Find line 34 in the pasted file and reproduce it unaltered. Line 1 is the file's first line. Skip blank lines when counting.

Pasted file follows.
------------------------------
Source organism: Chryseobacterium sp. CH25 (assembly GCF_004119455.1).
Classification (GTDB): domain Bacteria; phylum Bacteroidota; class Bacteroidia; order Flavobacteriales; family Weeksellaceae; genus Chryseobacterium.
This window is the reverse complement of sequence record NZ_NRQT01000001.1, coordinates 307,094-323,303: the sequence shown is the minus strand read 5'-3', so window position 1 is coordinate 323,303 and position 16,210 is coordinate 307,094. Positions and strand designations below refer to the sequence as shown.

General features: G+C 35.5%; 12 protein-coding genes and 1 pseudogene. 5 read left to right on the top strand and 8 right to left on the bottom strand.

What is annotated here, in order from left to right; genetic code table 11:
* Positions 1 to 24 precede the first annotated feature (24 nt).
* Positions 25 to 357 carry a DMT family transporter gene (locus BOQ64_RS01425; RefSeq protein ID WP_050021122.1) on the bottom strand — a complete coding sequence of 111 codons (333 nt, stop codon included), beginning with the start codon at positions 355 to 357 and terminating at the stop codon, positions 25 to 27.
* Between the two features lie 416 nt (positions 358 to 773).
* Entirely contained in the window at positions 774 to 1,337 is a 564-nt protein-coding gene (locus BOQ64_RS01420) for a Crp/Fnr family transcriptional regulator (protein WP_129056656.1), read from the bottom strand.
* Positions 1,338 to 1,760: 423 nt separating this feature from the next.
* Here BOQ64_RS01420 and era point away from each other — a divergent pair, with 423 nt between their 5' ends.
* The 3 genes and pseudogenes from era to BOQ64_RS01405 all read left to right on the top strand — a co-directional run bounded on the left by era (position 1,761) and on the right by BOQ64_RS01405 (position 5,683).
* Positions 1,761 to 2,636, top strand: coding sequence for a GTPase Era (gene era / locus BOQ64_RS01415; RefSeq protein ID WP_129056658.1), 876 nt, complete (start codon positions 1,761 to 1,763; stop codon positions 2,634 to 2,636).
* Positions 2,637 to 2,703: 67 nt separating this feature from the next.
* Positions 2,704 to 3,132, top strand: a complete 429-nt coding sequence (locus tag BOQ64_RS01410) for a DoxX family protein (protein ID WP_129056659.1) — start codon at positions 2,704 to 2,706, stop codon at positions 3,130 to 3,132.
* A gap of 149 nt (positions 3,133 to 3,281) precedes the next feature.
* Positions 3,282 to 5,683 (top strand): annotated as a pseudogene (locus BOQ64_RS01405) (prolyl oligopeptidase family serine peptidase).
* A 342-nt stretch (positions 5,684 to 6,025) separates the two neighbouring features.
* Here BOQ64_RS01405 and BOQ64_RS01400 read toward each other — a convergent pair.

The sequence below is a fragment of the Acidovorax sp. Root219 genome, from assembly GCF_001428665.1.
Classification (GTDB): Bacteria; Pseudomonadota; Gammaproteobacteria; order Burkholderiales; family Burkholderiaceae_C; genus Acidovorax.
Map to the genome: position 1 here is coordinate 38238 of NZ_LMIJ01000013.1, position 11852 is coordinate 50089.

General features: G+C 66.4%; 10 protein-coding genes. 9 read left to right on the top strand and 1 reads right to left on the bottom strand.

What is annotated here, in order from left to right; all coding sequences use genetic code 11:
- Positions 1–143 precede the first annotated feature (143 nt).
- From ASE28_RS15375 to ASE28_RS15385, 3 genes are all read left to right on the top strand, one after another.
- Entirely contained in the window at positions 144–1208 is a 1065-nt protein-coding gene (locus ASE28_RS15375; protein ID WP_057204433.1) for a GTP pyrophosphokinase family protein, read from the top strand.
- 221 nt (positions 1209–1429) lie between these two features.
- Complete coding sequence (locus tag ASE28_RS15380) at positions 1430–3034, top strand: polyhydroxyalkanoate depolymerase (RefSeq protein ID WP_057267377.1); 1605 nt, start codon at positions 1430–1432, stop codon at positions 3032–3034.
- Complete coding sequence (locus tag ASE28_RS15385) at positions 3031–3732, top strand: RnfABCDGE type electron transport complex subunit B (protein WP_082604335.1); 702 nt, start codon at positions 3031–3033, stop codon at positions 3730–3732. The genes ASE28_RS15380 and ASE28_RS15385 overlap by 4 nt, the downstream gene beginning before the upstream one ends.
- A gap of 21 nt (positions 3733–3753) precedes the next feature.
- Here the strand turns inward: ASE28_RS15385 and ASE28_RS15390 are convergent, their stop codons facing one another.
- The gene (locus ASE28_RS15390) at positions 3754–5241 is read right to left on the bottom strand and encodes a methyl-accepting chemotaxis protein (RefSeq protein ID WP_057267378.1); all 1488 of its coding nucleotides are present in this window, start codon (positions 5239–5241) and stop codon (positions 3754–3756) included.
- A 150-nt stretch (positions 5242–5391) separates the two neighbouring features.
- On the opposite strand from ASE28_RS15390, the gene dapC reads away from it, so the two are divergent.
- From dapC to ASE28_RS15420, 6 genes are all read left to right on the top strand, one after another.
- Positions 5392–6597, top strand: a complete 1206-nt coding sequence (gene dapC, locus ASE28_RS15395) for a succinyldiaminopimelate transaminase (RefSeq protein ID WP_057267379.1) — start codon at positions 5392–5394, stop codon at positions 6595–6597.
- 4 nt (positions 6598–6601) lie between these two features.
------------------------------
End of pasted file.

- A 150-nt stretch (positions 5242–5391) separates the two neighbouring features.